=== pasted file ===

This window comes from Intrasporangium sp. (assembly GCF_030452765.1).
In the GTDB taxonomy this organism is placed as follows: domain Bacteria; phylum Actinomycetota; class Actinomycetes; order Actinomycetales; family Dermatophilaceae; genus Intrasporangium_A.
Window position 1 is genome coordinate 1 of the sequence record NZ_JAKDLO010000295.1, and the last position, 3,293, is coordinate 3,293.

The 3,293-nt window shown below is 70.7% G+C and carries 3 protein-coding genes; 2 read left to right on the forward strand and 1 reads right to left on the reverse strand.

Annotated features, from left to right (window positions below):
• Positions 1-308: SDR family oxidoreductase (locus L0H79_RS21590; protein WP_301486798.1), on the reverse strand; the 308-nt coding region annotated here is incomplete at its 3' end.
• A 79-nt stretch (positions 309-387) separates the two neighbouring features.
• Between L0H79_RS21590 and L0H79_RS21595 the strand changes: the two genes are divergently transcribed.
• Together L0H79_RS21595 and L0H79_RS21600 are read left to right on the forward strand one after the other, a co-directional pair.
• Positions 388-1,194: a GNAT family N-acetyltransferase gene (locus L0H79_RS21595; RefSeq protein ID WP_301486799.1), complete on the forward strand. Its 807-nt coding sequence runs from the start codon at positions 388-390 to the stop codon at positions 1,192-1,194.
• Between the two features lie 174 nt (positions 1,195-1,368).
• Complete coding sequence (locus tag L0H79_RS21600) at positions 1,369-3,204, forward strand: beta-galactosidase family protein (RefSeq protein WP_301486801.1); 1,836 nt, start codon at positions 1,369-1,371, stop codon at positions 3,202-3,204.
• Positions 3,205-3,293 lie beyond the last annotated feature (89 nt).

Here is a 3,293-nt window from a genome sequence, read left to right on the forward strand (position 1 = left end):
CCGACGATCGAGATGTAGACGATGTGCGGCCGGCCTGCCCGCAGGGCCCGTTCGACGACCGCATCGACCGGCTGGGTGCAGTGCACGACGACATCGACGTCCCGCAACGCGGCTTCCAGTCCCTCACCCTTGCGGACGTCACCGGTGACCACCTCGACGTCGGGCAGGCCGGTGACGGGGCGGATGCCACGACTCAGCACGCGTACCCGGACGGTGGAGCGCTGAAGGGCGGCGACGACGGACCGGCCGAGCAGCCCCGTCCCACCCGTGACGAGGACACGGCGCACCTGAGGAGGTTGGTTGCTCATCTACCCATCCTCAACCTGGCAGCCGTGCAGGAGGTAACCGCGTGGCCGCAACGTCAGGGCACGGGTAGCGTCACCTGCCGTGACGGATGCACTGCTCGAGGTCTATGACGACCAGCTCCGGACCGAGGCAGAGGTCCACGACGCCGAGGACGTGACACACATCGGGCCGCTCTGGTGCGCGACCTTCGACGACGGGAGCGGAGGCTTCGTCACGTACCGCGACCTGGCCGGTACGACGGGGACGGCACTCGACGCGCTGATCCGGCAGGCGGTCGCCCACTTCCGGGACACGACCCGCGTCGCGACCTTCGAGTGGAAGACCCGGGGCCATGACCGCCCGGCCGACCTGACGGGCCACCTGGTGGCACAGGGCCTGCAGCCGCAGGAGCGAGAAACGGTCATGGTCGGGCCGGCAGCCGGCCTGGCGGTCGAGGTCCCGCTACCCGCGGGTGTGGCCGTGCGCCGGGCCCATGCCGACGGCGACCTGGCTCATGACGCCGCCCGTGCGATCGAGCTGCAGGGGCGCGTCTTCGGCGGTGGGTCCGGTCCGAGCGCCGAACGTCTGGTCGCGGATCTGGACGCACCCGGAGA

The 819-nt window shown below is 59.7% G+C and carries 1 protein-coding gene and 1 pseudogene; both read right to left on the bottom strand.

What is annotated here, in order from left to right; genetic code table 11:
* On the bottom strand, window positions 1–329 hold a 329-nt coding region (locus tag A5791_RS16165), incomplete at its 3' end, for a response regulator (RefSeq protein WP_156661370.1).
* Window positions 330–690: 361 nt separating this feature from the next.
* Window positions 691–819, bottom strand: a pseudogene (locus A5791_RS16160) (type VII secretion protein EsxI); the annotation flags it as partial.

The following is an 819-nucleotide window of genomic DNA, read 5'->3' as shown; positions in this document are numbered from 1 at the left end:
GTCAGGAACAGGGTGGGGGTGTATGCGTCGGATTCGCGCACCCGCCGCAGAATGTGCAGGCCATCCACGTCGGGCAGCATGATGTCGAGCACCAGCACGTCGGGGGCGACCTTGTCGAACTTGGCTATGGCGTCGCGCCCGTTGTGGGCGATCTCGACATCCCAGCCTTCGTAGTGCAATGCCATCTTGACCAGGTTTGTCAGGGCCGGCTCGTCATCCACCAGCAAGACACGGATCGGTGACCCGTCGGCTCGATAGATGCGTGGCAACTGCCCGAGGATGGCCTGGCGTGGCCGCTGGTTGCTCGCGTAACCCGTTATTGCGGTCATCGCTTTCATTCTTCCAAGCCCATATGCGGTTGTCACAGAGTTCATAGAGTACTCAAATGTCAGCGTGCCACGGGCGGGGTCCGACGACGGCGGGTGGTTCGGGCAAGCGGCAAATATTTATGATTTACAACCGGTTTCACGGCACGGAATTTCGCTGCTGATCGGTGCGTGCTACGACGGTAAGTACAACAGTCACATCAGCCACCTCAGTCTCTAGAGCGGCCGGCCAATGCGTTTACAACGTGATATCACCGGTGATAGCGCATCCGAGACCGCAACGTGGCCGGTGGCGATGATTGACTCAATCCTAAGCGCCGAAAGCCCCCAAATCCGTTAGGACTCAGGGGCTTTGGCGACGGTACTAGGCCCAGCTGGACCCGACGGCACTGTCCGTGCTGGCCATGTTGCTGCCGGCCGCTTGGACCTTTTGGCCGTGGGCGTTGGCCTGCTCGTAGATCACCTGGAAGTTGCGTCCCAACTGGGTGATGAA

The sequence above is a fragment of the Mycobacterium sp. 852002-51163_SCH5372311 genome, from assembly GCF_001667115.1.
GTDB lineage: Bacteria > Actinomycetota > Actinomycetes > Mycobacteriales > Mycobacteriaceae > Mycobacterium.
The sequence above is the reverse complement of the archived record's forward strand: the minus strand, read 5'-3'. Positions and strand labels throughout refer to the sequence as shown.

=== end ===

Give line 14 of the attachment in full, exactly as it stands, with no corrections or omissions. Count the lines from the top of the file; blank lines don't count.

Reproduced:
Here is a 3,293-nt window from a genome sequence, read left to right on the forward strand (position 1 = left end):